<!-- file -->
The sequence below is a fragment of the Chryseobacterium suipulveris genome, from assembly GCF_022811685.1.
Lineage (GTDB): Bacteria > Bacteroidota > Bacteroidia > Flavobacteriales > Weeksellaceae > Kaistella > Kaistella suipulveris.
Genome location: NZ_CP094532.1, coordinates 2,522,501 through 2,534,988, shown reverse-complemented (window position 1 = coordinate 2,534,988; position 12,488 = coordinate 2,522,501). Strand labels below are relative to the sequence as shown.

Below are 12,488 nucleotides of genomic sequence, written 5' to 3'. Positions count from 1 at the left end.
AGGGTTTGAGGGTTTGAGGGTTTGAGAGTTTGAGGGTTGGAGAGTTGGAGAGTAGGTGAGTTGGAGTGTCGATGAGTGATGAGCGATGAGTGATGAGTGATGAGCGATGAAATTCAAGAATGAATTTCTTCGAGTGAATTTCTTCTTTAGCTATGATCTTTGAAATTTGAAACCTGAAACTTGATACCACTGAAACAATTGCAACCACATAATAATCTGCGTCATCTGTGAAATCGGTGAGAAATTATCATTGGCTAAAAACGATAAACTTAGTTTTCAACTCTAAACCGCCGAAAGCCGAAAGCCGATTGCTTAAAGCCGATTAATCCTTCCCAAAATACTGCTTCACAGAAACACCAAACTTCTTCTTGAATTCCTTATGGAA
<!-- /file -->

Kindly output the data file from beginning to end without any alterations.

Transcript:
The sequence below is a fragment of the Chryseobacterium suipulveris genome, from assembly GCF_022811685.1.
Lineage (GTDB): Bacteria > Bacteroidota > Bacteroidia > Flavobacteriales > Weeksellaceae > Kaistella > Kaistella suipulveris.
Genome location: NZ_CP094532.1, coordinates 2,522,501 through 2,534,988, shown reverse-complemented (window position 1 = coordinate 2,534,988; position 12,488 = coordinate 2,522,501). Strand labels below are relative to the sequence as shown.

Below are 12,488 nucleotides of genomic sequence, written 5' to 3'. Positions count from 1 at the left end.
AGGGTTTGAGGGTTTGAGGGTTTGAGAGTTTGAGGGTTGGAGAGTTGGAGAGTAGGTGAGTTGGAGTGTCGATGAGTGATGAGCGATGAGTGATGAGTGATGAGCGATGAAATTCAAGAATGAATTTCTTCGAGTGAATTTCTTCTTTAGCTATGATCTTTGAAATTTGAAACCTGAAACTTGATACCACTGAAACAATTGCAACCACATAATAATCTGCGTCATCTGTGAAATCGGTGAGAAATTATCATTGGCTAAAAACGATAAACTTAGTTTTCAACTCTAAACCGCCGAAAGCCGAAAGCCGATTGCTTAAAGCCGATTAATCCTTCCCAAAATACTGCTTCACAGAAACACCAAACTTCTTCTTGAATTCCTTATGGAA